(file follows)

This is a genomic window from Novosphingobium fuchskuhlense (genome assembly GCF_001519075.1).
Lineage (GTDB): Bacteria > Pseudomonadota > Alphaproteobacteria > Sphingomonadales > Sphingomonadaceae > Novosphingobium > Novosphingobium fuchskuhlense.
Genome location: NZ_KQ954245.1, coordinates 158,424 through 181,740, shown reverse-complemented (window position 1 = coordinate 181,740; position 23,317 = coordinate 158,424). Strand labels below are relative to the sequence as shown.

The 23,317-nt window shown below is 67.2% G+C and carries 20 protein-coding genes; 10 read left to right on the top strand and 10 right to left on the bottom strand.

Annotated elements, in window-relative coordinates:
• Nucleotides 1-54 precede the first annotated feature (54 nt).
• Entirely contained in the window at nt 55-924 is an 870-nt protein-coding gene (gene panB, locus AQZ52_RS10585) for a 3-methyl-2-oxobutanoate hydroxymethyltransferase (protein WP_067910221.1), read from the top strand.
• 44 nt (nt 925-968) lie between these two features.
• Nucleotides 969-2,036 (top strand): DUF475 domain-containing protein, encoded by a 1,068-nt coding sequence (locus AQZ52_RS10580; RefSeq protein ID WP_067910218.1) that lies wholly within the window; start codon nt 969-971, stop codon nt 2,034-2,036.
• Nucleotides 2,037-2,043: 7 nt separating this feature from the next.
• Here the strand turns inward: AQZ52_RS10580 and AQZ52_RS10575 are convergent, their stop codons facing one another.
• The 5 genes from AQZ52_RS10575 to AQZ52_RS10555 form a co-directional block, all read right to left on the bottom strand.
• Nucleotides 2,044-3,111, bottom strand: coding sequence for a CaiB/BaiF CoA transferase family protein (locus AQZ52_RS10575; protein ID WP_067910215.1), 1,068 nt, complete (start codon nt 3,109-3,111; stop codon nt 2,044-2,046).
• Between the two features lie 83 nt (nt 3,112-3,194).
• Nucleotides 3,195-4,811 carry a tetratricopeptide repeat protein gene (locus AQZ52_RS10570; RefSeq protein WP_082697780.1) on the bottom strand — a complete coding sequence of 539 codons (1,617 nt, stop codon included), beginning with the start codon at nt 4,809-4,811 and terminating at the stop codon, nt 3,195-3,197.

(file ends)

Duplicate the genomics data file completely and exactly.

This is a genomic window from Novosphingobium fuchskuhlense (genome assembly GCF_001519075.1).
Lineage (GTDB): Bacteria > Pseudomonadota > Alphaproteobacteria > Sphingomonadales > Sphingomonadaceae > Novosphingobium > Novosphingobium fuchskuhlense.
Genome location: NZ_KQ954245.1, coordinates 158,424 through 181,740, shown reverse-complemented (window position 1 = coordinate 181,740; position 23,317 = coordinate 158,424). Strand labels below are relative to the sequence as shown.

The 23,317-nt window shown below is 67.2% G+C and carries 20 protein-coding genes; 10 read left to right on the top strand and 10 right to left on the bottom strand.

Annotated elements, in window-relative coordinates:
• Nucleotides 1-54 precede the first annotated feature (54 nt).
• Entirely contained in the window at nt 55-924 is an 870-nt protein-coding gene (gene panB, locus AQZ52_RS10585) for a 3-methyl-2-oxobutanoate hydroxymethyltransferase (protein WP_067910221.1), read from the top strand.
• 44 nt (nt 925-968) lie between these two features.
• Nucleotides 969-2,036 (top strand): DUF475 domain-containing protein, encoded by a 1,068-nt coding sequence (locus AQZ52_RS10580; RefSeq protein ID WP_067910218.1) that lies wholly within the window; start codon nt 969-971, stop codon nt 2,034-2,036.
• Nucleotides 2,037-2,043: 7 nt separating this feature from the next.
• Here the strand turns inward: AQZ52_RS10580 and AQZ52_RS10575 are convergent, their stop codons facing one another.
• The 5 genes from AQZ52_RS10575 to AQZ52_RS10555 form a co-directional block, all read right to left on the bottom strand.
• Nucleotides 2,044-3,111, bottom strand: coding sequence for a CaiB/BaiF CoA transferase family protein (locus AQZ52_RS10575; protein ID WP_067910215.1), 1,068 nt, complete (start codon nt 3,109-3,111; stop codon nt 2,044-2,046).
• Between the two features lie 83 nt (nt 3,112-3,194).
• Nucleotides 3,195-4,811 carry a tetratricopeptide repeat protein gene (locus AQZ52_RS10570; RefSeq protein WP_082697780.1) on the bottom strand — a complete coding sequence of 539 codons (1,617 nt, stop codon included), beginning with the start codon at nt 4,809-4,811 and terminating at the stop codon, nt 3,195-3,197.